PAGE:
And as you can see over the last four days, it has been nonstop 24/7. And hopefully all the people who were in line will be able to actually get through by 6:30 a.m. tomorrow morning local time when they will close it in order to start preparing the Queen's coffin to get on to that gun carriage and then be taken to Westminster Abbey for the funeral service.

ACOSTA: And David, President Biden made remarks about the Queen as he was signing her condolence book. Let's listen to that.


JOE BIDEN, PRESIDENT OF THE UNITED STATES: As I have told the king she is going with him every step of the way, every minute, every moment. And that's a reassuring notion.

UNIDENTIFIED REPORTER: Mr. President, why did she remind you of your mother?

BIDEN: Just because the way she touched when she leaned over. The way -- she had that look like, are you OK? Anything I can do for you? What do you need? And then also, make sure you do what you're supposed to do. (END VIDEO CLIP)

ACOSTA: David, President Biden, you knew him as vice president, when you worked with Barack Obama. He is good in these situations at playing the consoler-in-chief and now he's doing it on the world stage.

DAVID AXELROD, CNN SENIOR POLITICAL COMMENTATOR: Yes. There's no doubt. Well, he draws on his own experience. He's of course experienced great loss in his life. And look, I remember him from when we worked together. I remember him from his campaigns for president, particularly the last one. People would line up after his events to share their burdens with him because he was so good at empathizing with their sense of loss, so yes, he is very good in these situations.

And of course, I think all the American presidents, I can't speak for all of them, I know the ones I know, had great affection for the Queen for the same reason that people of Britain did it partly the same reason, which is she was an extraordinarily gracious person who kind of radiated character and concern in a way that touched everyone.

ACOSTA: And Christiane, give us a sense of the size and scope of what we'll see tomorrow for her funeral. Is there anything that you can compare it to? I mean, most people around the world haven't seen anything like this.

AMANPOUR: I think you're absolutely right. I mean I've seen quite a lot of top level funerals but nothing quite like this. You know, I went to -- I was at King Hussein of Jordan's funeral. He'd been on the throne there for 47 years. At the time the longest reigning monarch in the world. And that was in 1999. And I remember very clearly, you know, President Clinton coming with a large American delegation.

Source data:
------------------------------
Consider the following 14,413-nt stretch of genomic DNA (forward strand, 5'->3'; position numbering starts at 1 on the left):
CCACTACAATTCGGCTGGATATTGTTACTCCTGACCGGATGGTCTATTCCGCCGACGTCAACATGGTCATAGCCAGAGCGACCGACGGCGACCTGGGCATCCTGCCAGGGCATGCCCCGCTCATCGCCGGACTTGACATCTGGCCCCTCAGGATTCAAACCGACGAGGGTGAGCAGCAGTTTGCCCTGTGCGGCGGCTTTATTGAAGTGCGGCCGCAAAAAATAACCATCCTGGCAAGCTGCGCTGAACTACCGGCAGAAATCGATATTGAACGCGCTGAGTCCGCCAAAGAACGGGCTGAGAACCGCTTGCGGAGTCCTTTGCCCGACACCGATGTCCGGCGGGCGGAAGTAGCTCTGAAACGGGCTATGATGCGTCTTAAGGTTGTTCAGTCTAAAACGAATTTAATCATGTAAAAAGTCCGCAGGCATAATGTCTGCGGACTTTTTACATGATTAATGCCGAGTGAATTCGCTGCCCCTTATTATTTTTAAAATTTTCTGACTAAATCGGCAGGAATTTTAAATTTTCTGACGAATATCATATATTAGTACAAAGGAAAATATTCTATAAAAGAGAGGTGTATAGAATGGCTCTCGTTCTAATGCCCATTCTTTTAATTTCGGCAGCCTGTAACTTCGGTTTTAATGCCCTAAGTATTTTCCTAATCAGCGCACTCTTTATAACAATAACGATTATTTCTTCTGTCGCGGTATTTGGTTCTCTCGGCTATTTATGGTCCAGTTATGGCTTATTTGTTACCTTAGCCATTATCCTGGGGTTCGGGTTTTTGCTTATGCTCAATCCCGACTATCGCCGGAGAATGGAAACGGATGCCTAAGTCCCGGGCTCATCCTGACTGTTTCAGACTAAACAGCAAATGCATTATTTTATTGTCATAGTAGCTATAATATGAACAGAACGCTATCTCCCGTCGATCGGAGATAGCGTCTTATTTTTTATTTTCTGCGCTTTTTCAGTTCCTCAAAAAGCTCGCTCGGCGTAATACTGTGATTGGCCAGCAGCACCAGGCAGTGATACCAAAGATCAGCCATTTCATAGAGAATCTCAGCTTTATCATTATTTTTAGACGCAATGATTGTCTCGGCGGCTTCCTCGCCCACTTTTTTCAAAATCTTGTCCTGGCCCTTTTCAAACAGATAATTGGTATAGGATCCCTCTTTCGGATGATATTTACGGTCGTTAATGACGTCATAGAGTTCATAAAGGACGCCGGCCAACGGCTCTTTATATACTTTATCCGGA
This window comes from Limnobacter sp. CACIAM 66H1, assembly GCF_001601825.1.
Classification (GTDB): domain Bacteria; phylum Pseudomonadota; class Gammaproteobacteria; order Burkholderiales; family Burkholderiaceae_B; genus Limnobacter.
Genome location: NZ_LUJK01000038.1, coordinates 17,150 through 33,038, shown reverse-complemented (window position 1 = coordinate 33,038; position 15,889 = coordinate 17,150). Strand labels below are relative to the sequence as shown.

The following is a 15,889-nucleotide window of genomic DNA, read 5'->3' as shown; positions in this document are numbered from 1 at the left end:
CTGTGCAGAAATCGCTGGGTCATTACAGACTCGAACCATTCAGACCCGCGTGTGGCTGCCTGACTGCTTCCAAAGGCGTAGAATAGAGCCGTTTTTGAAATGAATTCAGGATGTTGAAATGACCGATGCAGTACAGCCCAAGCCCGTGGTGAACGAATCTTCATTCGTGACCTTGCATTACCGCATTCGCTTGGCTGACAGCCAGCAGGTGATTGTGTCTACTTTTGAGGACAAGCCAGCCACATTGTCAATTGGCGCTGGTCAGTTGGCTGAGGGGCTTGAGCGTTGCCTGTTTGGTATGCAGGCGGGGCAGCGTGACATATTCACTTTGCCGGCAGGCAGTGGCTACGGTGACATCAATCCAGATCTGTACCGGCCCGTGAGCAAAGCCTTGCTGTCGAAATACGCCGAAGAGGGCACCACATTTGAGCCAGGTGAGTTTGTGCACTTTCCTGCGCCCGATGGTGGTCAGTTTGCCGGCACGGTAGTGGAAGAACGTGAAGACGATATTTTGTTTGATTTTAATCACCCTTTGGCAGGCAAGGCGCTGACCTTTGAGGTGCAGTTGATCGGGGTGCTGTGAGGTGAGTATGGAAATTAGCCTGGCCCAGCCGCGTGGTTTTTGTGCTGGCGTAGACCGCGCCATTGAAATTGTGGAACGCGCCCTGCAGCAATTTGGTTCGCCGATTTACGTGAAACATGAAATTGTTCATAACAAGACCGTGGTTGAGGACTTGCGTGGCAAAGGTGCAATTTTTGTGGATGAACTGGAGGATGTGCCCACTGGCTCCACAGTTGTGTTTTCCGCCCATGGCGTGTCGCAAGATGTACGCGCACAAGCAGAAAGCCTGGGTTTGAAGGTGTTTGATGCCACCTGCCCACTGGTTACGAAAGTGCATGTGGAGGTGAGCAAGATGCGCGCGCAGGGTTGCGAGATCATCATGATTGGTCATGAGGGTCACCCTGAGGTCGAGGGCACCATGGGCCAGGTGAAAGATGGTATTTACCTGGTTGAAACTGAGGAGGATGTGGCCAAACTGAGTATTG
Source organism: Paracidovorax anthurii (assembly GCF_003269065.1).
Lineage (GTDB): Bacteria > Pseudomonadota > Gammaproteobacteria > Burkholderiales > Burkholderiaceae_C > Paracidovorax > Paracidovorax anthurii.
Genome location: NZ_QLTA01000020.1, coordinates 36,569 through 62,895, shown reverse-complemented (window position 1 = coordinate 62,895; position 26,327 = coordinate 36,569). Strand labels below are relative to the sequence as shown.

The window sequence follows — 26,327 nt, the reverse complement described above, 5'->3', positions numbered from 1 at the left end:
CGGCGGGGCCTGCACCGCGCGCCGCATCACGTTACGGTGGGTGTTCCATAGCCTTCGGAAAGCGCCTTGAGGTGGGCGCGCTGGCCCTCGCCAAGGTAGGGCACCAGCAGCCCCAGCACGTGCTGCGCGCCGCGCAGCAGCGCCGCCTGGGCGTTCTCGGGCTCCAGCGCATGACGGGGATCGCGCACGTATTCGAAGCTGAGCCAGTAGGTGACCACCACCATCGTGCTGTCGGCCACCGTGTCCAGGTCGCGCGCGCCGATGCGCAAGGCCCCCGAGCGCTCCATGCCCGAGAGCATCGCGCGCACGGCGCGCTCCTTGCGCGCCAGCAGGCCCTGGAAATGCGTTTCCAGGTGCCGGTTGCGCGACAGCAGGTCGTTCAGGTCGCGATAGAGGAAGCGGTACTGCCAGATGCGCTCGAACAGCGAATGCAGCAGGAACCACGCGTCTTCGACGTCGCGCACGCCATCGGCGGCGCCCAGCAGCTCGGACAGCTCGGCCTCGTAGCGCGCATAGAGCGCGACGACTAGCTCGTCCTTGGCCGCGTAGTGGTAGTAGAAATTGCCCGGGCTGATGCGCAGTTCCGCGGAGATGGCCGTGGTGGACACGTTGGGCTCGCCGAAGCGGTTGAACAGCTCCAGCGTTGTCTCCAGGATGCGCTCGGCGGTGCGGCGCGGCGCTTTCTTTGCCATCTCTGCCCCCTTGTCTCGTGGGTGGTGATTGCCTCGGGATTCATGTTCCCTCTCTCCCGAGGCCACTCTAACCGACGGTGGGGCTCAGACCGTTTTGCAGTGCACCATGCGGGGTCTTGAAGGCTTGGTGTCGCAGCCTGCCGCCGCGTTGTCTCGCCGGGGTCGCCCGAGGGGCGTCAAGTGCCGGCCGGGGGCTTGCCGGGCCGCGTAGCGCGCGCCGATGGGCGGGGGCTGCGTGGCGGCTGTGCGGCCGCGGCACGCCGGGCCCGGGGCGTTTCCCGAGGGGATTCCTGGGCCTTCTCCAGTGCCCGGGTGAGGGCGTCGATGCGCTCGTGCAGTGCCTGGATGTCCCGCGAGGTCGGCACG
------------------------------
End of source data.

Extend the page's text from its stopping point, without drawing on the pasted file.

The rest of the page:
The prime minister of Israel, Egypt. All those countries that, you know, Jordan had made peace with, with Israel. And all the other countries that came and all those heads of states actually walked behind the cortege during that funeral, walked to pay the respects. And here you've seen this enormous arrival of dignitaries from all over the world, and as we've seen this live streaming of the lying in state, you also see over the last 24 hours for sure, a number of dignitaries, perhaps many, many of them including kings and queens, presidents.

You saw President Biden there. You saw the head of the E.U. and the like, including Middle Eastern rulers. They've all come through a special sort of platform above to watch. Half the time people in there don't know that they dignitaries are there. But beyond that, as you said, there's going to be potentially a couple of million people descending on the city. There are going to be big screens all over the parks and in all the different parts of the U.K. including Northern Ireland, and of course Scotland, Wales.

There are going to be like 125 cinemas apparently that are going to be open to show all of the events on the big screens. Clearly, it's going to be live streamed. Many, many countries, not just commonwealth countries but others are going to be broadcasting it live as well. And as you know of course CNN will around the world. So this is going to have a massive, massive viewership, absolutely.

And it's the biggest security operation that the British have had to deal, goes way beyond even the Olympics of 2012, and anything previously.

ACOSTA: Right. It really is going to be a global moment. And David, when you were still with the White House, there's a great story about the first time President Obama met the Queen and he wanted to give her a special gift, a new invention at the time called an iPod. This is making me feel old, but can you tell us about that?